One day a few weeks ago I went out to lunch with a friend and forgot my container. I had a half a sandwich left and asked the wait person to please just put it in a piece of foil because I don’t want styrofoam. Well, they put my little half of a sandwich into a huge container and in a plastic bag!

As I was leaving, I felt the urge to talk to the manager. I didn’t want to get the individual waiter in trouble, but wanted to ask about alternatives to this wasteful practice. The hostess looked at me like I had two heads as I explained my environmental concerns. Then the manager came over and told me he was concerned about this topic and would talk to corporate.

I don’t know if he really meant it, but I was glad I did it anyway. Maybe if more people brought it up, things could slowly change. Until then, I hope that people consider bringing their own reusable containers and withstand the eye rolling and blank stares. It’s many people making little changes that really can make a difference.

What is Art For?

Introduction: Jill Caporlingua teaches art in Highland Park. Welcome, Jill!

I’ve often wondered what drives people to create. Maybe it’s different for me because art is my profession and such an integral part of who I am, so I can’t even imagine not doing art. Still I wonder, what makes my students and others who aren’t creating art as their livelihood feel the urge? Is it for relaxation? Recreation? A form of therapy? A way to communicate with others or express feelings and ideas? I’d be happy to hear anyone’s comments on this topic…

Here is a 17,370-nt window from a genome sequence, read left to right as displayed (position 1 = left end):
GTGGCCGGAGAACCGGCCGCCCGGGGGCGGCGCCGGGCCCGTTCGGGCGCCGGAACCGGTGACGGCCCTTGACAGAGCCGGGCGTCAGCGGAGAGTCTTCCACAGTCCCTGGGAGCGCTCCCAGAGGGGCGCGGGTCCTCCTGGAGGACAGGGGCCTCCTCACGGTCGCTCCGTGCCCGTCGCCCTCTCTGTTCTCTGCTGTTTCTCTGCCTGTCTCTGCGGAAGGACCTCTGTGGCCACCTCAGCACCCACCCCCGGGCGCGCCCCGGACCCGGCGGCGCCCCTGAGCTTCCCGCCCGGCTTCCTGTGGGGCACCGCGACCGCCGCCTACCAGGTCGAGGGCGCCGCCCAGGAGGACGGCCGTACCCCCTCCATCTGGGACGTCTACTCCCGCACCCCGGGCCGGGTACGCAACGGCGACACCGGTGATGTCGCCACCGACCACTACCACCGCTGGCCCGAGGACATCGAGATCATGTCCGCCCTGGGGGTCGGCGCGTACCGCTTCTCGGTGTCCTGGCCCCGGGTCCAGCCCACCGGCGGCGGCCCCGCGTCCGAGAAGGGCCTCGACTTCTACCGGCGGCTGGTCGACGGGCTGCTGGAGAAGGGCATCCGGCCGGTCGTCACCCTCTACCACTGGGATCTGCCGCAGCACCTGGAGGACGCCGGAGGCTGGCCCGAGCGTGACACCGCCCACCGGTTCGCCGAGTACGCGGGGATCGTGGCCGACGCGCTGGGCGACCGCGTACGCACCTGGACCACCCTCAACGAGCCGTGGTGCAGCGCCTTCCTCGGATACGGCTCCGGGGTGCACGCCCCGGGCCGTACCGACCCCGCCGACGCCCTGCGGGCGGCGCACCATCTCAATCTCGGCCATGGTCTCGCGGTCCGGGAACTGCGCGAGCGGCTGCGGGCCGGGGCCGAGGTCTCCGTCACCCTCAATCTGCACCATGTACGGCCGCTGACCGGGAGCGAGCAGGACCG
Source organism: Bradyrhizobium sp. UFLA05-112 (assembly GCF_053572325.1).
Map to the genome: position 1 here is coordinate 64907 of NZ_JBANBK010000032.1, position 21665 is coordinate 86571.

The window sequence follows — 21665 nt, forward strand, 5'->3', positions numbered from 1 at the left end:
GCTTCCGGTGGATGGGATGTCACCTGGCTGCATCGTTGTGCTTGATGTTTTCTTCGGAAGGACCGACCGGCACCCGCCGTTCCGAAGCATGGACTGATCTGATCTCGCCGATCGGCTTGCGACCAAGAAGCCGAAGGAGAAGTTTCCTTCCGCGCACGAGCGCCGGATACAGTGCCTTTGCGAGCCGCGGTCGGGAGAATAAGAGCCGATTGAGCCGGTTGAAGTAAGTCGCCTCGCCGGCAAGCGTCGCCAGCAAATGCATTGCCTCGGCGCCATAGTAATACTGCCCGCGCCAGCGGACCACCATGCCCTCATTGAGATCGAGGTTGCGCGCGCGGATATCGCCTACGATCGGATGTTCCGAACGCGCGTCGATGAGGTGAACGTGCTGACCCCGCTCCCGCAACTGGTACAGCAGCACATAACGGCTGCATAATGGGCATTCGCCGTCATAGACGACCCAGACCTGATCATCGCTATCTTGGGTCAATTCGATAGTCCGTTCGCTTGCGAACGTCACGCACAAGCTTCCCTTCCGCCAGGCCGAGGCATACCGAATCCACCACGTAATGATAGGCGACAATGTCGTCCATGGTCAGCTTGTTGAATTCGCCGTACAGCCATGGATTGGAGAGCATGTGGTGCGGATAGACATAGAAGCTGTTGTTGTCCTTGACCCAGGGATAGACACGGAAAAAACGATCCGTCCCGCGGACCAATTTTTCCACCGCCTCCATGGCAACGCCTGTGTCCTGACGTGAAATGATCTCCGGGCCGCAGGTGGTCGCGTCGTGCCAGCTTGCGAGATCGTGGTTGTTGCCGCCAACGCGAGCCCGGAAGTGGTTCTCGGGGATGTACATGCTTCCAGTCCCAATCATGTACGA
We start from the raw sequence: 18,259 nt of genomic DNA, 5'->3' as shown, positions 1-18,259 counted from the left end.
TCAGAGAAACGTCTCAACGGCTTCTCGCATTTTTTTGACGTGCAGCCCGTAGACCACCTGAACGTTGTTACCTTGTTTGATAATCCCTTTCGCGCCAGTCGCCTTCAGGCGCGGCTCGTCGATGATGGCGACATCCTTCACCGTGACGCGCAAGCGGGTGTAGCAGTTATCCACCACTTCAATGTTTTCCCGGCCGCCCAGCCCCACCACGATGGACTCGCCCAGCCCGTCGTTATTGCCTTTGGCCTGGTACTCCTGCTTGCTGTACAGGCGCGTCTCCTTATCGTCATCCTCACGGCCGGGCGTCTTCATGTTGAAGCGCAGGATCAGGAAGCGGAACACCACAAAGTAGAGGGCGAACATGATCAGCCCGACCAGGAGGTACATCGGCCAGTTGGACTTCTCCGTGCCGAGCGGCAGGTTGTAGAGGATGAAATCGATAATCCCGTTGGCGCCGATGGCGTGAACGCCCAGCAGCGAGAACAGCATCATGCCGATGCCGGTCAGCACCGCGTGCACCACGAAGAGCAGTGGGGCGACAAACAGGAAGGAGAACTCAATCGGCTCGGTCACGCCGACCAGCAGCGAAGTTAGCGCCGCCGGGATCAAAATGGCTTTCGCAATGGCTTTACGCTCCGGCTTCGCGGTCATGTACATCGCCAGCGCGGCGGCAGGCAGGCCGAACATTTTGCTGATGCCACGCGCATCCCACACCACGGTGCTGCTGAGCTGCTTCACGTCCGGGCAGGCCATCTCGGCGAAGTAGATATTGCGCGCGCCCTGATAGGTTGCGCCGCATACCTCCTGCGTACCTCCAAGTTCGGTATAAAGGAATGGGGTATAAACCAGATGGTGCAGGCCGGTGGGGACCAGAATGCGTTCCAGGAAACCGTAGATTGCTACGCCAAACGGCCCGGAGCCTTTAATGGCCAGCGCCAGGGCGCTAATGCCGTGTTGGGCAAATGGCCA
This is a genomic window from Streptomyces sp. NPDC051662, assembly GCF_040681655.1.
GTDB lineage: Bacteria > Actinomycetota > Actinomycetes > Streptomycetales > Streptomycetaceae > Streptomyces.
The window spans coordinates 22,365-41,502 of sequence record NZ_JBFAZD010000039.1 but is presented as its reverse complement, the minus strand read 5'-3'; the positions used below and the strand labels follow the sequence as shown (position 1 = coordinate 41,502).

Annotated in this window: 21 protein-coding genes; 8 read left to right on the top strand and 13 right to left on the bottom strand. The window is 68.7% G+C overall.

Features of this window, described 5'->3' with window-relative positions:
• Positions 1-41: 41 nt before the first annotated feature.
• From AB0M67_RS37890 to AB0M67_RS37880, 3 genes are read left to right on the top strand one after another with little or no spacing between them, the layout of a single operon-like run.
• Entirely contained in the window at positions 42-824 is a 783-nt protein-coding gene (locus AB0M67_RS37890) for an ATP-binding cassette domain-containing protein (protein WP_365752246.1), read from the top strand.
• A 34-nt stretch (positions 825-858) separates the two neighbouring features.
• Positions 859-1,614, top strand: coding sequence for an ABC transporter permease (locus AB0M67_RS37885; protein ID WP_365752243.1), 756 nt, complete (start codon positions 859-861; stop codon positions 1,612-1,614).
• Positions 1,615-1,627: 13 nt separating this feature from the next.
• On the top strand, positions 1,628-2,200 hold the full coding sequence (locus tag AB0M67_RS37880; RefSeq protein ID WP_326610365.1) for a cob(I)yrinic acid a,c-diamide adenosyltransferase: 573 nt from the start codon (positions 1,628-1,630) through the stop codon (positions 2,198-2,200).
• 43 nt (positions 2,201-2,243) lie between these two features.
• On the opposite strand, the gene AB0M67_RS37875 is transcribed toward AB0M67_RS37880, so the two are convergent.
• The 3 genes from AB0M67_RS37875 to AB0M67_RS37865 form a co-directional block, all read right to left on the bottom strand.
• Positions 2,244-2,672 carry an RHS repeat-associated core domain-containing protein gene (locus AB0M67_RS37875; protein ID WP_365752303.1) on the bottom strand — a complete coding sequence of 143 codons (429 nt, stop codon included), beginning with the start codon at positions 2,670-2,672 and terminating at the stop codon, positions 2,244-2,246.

I’ve heard some artists say they believe it should ONLY be for a certain “higher” purpose. Some grand quest for knowledge or to express a political or social message they deem worthy.

Well, this is my blog and I have to say: I disagree whole-heartedly! I think art should be accessible to everyone and can benefit anyone, for whatever reason they are driven to create. Throughout history, it has not just been Michelangelo and Picasso who have something to say. Art can enrich the life and spirit of all of us. Look at the drawings on caves from thousands of years ago, the amazing so-called primitive art, naive art, folk art, and outsider art. These are art forms born from artists without any formal training, and I highly recommend looking them up. The work is incredibly inspiring.

Of course, as an art teacher, I believe there are great benefits to learning technique, but that’s a blog for another day. Until then, for whatever reasons drive you, and whatever your medium: keep creating!